Something inside her leapt with hope at the sight of him, at the sheer, raw strength of his body as he came toward her. This man, this stranger, he was enough. He could help her. Sudden tears burned in her eyes as she finally realized she didn't have to fight this battle by herself.

He held up his hand to tell her to stay, then he slogged over to the front of his truck. He hooked something to the winch, then headed over to the tree. The trunk came almost to his chest, but he locked his grip around a wet branch for leverage, and then vaulted over with effortless grace, landing in the mud with a splash. "Come here," he shouted over the wind.

Clare ran across the muck toward him, stumbling in the slippery footing. "You're crazy!" she shouted, shielding her eyes against the bright floodlights from his truck. But God, she'd never been so happy to see crazy in her life.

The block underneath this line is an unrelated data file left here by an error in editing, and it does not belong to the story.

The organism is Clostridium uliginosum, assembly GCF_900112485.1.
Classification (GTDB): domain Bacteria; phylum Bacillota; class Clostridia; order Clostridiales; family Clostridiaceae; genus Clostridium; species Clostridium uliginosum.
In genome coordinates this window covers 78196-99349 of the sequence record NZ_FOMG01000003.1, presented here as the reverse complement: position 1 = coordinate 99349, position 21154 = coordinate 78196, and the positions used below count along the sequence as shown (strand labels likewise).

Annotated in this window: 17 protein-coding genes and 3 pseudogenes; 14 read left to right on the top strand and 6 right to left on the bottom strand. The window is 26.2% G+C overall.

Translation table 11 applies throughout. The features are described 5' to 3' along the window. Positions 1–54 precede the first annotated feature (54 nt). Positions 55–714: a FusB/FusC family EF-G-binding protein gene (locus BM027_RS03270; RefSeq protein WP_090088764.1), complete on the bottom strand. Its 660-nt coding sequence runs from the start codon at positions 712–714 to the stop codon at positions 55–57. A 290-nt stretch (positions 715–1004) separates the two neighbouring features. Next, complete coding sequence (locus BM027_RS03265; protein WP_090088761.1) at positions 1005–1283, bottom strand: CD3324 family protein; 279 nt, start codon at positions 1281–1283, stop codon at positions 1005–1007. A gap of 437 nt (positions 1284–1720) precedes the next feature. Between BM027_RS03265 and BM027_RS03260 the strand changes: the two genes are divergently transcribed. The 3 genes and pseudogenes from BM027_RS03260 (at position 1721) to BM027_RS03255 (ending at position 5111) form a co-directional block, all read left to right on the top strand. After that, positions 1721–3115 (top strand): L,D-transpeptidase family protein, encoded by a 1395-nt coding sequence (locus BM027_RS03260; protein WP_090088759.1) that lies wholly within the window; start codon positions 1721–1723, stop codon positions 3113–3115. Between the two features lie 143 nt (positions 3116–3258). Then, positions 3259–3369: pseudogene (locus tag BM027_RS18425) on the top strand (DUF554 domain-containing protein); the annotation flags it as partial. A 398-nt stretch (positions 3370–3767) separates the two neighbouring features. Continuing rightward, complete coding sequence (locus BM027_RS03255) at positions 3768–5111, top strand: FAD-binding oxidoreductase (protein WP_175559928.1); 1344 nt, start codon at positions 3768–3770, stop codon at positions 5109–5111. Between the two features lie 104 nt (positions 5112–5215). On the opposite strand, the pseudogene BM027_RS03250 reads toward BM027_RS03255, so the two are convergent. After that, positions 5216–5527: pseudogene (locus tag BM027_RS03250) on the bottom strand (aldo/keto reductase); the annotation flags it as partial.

"Probably," he yelled back, flashing her a cheeky grin. His perfect white teeth seemed to light up his face, a cheerful confident smile that felt so incongruous in the raging storm and daunting circumstances.

But his cockiness eased her panic, and that was such a gift. It made her able to at least think rationally. She would take all the positive vibes she could get right now.

He held up a nylon harness that was hooked to the steel cord attached to his truck. "If the tree goes over, this will keep you from going over."

She wiped the rain out of her eyes. "What are you talking about?"

"We still have to get you over the tree, and I don't want you climbing it unprotected. Never thought I'd actually be using this stuff. I had it just out of habit." He dropped the harness over her head and began strapping her in with efficient, confident movements. His hands brushed her breasts as he buckled her in, but he didn't seem to notice.